This blog is in reference to this article about Kansas City making their public transit free. Check it out and check this blog out…
It’s coming up on two years of living in Salt Lake City. Still I am constantly comparing the culture here to home. There are just so many things that define culture in both places that are completely different. One of those ways is public transit… The T (MBTA) in Boston and Trax here in Salt Lake City. SLC much like LA does not have a train culture. You know, if you make a movie about NYC, a scene will happen on the train. Everyone takes the train there… for the most part. You have to.
I grew up on the MBTA in Boston; that is how I got to Boston from where I grew up, which for me was only miles away. So, the T was like, magic… especially when I was in high school. I didn’t have a car, so I’d just walk to the T and then be in Downtown Crossing. It was amazing. It was like I lived inside Boston.
I’d sleep on the train… write on the train… talk to random people. Stories in my life happened on the T like the time that I played wingman for my Emerson friend, Matt. I left him at this Suffolk girl’s house and a young & drunk Spo took the last Green Line D Line to Riverside… accidentally and had to walk and hour to a cab in Newton to get home that night… I had an attachment to the train; to the T.
When I got to Salt Lake City, I was super open to take Trax. I’m not going to hate on Trax at all here… I like Trax. I think it goes to a lot of the city, other than Foothill Drive; a part of Salt Lake City that is at the base of the Wasatch Mountains. Trax has new trains and goes so far out of the city too. Like, the amount of space that Trax covers is like as far as maybe Salem is from Boston.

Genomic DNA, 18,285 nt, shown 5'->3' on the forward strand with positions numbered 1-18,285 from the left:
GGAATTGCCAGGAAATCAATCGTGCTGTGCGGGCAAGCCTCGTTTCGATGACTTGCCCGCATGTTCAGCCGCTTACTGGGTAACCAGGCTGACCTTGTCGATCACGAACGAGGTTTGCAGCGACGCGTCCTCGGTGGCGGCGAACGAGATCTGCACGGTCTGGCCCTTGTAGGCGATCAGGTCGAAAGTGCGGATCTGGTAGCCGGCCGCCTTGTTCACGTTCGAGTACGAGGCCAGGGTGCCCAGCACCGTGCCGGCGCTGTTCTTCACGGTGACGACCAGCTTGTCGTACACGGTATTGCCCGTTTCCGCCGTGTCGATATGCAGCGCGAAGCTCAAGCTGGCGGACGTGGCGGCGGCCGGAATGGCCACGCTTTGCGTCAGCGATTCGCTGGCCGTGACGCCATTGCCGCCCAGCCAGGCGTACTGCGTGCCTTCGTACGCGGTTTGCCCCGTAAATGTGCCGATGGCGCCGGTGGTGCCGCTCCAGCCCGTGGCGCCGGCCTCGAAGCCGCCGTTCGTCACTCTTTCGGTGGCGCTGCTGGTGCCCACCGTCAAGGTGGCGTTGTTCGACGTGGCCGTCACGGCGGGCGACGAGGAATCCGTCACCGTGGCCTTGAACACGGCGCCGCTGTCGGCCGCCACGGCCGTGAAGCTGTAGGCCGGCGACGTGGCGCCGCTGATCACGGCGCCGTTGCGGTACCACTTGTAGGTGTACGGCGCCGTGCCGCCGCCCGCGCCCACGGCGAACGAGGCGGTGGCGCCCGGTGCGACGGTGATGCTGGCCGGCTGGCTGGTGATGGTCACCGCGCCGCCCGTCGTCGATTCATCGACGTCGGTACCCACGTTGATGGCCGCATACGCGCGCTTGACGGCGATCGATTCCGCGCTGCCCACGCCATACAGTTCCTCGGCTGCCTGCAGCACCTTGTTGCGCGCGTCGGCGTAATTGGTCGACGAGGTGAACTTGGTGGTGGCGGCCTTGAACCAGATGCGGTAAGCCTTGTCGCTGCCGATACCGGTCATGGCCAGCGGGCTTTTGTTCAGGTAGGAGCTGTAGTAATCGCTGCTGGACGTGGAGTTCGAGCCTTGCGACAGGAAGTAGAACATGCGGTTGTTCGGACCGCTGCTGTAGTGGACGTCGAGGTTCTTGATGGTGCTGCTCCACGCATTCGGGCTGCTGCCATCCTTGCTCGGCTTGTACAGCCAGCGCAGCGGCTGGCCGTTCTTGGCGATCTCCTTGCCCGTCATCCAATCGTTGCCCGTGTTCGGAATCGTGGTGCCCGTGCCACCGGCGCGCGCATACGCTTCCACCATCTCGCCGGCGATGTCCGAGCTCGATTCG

When I lived in LA I used the train too and people say it doesn’t bring you close enough to where you are going. But, here is the thing and really the point of this blog; Just Fuckin’ Walk.
This article is derived from Kansas City being the first city to make public transit free. Congrats Kansas City… I hear the Missouri side is cooler. That’s just what I hear. For two reasons, 1) why are the poor taxed for not having enough money to transport themselves to work? 2) more people not driving is so important to the pollution issue in this country and really specifically in Salt Lake City.
A part of this article talks about how fares at the moment in KC are $1.50 a ride… which is real cheap. The article begs the questions, is that really what is holding back people from taking the train. I say, “no.” It’s because they are reluctant to walk. I’m sure for many conscious reasons, but really I think it’s because they didn’t do it growing up, so it’s not part of who they are. For me, it was.
My mother didn’t have a car. She was a single mother and she’d tug me along to all parts of the metro Boston area for whatever missions or “errands,” as she would call them. As a young kid, I walked, took the T, took the bus and walked. I walked to school in grade school and walked home in middle school and high school. It wasn’t that far… but, it was like 2 miles. This is where I hung with my friends. I dunno, I guess people walk to school here too… but, I dunno, I just get the feeling to and from Trax is “too far.”
Taking public transit is a lifestyle. Dug of Baluchitherium is always posting the current status of the T in Boston. And, that is real. People rely on that shit and it’s really unreliable. These new cities and it’s people don’t understand how good these new public transit systems are. They are amazing, new and sprawl just like the cities. Although, introducing public transit brings in a variable that you can’t control in your life, you Salt Lakers, and KC’ers, know that it’s state is new and as reliable as possible.